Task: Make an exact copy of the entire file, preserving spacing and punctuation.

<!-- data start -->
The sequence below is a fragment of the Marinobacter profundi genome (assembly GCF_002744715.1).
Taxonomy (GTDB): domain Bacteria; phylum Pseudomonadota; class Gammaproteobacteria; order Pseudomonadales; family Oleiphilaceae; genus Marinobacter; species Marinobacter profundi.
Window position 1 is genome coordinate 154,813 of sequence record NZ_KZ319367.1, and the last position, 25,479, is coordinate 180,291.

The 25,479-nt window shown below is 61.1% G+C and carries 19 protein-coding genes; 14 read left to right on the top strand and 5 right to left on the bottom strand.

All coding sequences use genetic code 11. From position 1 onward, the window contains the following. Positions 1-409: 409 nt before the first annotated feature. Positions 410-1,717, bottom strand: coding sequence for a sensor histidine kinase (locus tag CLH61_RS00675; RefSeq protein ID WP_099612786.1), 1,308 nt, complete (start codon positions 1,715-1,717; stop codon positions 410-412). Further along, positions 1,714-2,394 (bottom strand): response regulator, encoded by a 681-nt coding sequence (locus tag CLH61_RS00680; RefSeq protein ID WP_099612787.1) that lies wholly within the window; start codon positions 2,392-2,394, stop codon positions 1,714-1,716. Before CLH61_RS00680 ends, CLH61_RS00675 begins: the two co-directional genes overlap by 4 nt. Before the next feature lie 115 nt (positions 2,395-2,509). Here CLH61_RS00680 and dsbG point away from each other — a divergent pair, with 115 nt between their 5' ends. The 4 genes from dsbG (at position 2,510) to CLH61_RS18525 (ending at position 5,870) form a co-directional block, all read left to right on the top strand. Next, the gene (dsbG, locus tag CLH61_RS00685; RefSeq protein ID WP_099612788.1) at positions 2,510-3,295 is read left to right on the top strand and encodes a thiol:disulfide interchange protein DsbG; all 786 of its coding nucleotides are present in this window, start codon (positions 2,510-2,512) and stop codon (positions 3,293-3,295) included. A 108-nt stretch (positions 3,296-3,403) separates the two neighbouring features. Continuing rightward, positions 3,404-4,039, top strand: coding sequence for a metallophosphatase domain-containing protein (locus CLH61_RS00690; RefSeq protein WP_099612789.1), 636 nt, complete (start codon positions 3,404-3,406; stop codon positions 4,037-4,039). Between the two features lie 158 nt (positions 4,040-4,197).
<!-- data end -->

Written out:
The sequence below is a fragment of the Marinobacter profundi genome (assembly GCF_002744715.1).
Taxonomy (GTDB): domain Bacteria; phylum Pseudomonadota; class Gammaproteobacteria; order Pseudomonadales; family Oleiphilaceae; genus Marinobacter; species Marinobacter profundi.
Window position 1 is genome coordinate 154,813 of sequence record NZ_KZ319367.1, and the last position, 25,479, is coordinate 180,291.

The 25,479-nt window shown below is 61.1% G+C and carries 19 protein-coding genes; 14 read left to right on the top strand and 5 right to left on the bottom strand.

All coding sequences use genetic code 11. From position 1 onward, the window contains the following. Positions 1-409: 409 nt before the first annotated feature. Positions 410-1,717, bottom strand: coding sequence for a sensor histidine kinase (locus tag CLH61_RS00675; RefSeq protein ID WP_099612786.1), 1,308 nt, complete (start codon positions 1,715-1,717; stop codon positions 410-412). Further along, positions 1,714-2,394 (bottom strand): response regulator, encoded by a 681-nt coding sequence (locus tag CLH61_RS00680; RefSeq protein ID WP_099612787.1) that lies wholly within the window; start codon positions 2,392-2,394, stop codon positions 1,714-1,716. Before CLH61_RS00680 ends, CLH61_RS00675 begins: the two co-directional genes overlap by 4 nt. Before the next feature lie 115 nt (positions 2,395-2,509). Here CLH61_RS00680 and dsbG point away from each other — a divergent pair, with 115 nt between their 5' ends. The 4 genes from dsbG (at position 2,510) to CLH61_RS18525 (ending at position 5,870) form a co-directional block, all read left to right on the top strand. Next, the gene (dsbG, locus tag CLH61_RS00685; RefSeq protein ID WP_099612788.1) at positions 2,510-3,295 is read left to right on the top strand and encodes a thiol:disulfide interchange protein DsbG; all 786 of its coding nucleotides are present in this window, start codon (positions 2,510-2,512) and stop codon (positions 3,293-3,295) included. A 108-nt stretch (positions 3,296-3,403) separates the two neighbouring features. Continuing rightward, positions 3,404-4,039, top strand: coding sequence for a metallophosphatase domain-containing protein (locus CLH61_RS00690; RefSeq protein WP_099612789.1), 636 nt, complete (start codon positions 3,404-3,406; stop codon positions 4,037-4,039). Between the two features lie 158 nt (positions 4,040-4,197).